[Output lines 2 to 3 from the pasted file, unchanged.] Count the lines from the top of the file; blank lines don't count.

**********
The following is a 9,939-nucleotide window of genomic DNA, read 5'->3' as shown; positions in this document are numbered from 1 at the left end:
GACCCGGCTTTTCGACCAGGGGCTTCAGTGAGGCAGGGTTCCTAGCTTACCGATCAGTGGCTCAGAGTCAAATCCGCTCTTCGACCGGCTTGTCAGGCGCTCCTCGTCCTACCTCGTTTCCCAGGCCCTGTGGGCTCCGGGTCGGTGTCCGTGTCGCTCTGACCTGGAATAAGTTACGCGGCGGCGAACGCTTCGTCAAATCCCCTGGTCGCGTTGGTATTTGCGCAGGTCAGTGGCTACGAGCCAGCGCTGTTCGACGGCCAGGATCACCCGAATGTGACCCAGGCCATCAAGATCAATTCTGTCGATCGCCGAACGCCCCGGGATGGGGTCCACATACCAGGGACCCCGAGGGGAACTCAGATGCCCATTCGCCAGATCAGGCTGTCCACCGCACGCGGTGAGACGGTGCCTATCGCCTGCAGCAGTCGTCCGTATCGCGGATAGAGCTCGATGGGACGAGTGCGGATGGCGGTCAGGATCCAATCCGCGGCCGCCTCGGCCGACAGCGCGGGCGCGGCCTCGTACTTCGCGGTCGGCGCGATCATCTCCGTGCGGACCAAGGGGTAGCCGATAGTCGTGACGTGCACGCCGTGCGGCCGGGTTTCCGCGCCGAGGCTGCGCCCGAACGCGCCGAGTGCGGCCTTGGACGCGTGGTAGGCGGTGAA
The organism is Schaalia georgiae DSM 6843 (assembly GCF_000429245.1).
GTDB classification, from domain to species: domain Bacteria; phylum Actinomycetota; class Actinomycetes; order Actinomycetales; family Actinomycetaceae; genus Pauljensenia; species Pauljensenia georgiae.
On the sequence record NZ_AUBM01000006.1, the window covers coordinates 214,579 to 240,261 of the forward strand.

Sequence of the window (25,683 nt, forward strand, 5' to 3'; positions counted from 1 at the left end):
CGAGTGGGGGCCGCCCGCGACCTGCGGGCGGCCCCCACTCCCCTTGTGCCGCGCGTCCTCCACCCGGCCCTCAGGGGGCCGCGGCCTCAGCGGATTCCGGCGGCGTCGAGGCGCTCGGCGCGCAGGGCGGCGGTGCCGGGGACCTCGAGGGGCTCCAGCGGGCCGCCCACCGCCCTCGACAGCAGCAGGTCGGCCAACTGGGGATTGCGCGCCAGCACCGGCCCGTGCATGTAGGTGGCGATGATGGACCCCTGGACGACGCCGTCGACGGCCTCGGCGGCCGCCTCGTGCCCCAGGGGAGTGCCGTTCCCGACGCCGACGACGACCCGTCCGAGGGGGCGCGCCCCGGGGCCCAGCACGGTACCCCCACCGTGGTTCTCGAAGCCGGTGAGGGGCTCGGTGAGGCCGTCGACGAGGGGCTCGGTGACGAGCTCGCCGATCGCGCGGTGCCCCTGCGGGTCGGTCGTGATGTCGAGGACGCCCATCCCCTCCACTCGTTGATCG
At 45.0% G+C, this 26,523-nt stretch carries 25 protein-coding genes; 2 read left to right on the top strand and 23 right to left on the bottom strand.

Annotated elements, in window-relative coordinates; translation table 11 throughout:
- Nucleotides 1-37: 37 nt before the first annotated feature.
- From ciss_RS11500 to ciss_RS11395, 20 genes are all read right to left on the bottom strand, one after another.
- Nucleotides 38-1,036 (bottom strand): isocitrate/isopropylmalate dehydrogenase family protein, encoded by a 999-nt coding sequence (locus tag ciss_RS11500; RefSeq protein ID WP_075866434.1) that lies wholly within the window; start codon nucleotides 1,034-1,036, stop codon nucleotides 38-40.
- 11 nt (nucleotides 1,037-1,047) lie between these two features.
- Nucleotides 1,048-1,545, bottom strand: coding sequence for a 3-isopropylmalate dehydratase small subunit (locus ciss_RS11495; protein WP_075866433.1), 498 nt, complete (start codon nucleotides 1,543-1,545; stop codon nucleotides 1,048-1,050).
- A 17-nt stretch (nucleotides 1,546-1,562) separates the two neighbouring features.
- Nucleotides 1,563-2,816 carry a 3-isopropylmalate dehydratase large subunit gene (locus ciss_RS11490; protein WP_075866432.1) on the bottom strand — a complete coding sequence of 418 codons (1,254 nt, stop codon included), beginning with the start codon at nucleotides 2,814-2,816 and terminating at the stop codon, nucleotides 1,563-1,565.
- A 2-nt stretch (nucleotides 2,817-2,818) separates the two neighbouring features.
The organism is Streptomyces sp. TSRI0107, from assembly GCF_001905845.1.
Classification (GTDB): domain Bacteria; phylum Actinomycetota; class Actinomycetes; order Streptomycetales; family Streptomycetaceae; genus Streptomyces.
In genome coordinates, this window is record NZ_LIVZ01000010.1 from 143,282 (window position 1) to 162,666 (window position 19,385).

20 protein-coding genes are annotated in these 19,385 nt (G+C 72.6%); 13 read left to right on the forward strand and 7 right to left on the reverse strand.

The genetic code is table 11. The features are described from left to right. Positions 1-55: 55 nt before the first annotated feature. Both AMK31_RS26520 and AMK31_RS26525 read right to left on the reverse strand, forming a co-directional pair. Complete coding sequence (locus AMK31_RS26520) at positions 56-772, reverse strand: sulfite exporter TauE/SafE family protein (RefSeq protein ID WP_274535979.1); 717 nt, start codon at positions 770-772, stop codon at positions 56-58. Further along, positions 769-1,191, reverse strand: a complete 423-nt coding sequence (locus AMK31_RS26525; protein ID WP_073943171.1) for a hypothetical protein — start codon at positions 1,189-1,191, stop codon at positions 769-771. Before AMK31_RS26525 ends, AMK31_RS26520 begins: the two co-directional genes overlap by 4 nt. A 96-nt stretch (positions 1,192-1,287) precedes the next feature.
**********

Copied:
GACCCGGCTTTTCGACCAGGGGCTTCAGTGAGGCAGGGTTCCTAGCTTACCGATCAGTGGCTCAGAGTCAAATCCGCTCTTCGACCGGCTTGTCAGGCGCTCCTCGTCCTACCTCGTTTCCCAGGCCCTGTGGGCTCCGGGTCGGTGTCCGTGTCGCTCTGACCTGGAATAAGTTACGCGGCGGCGAACGCTTCGTCAAATCCCCTGGTCGCGTTGGTATTTGCGCAGGTCAGTGGCTACGAGCCAGCGCTGTTCGACGGCCAGGATCACCCGAATGTGACCCAGGCCATCAAGATCAATTCTGTCGATCGCCGAACGCCCCGGGATGGGGTCCACATACCAGGGACCCCGAGGGGAACTCAGATGCCCATTCGCCAGATCAGGCTGTCCACCGCACGCGGTGAGACGGTGCCTATCGCCTGCAGCAGTCGTCCGTATCGCGGATAGAGCTCGATGGGACGAGTGCGGATGGCGGTCAGGATCCAATCCGCGGCCGCCTCGGCCGACAGCGCGGGCGCGGCCTCGTACTTCGCGGTCGGCGCGATCATCTCCGTGCGGACCAAGGGGTAGCCGATAGTCGTGACGTGCACGCCGTGCGGCCGGGTTTCCGCGCCGAGGCTGCGCCCGAACGCGCCGAGTGCGGCCTTGGACGCGTGGTAGGCGGTGAA
The organism is Schaalia georgiae DSM 6843 (assembly GCF_000429245.1).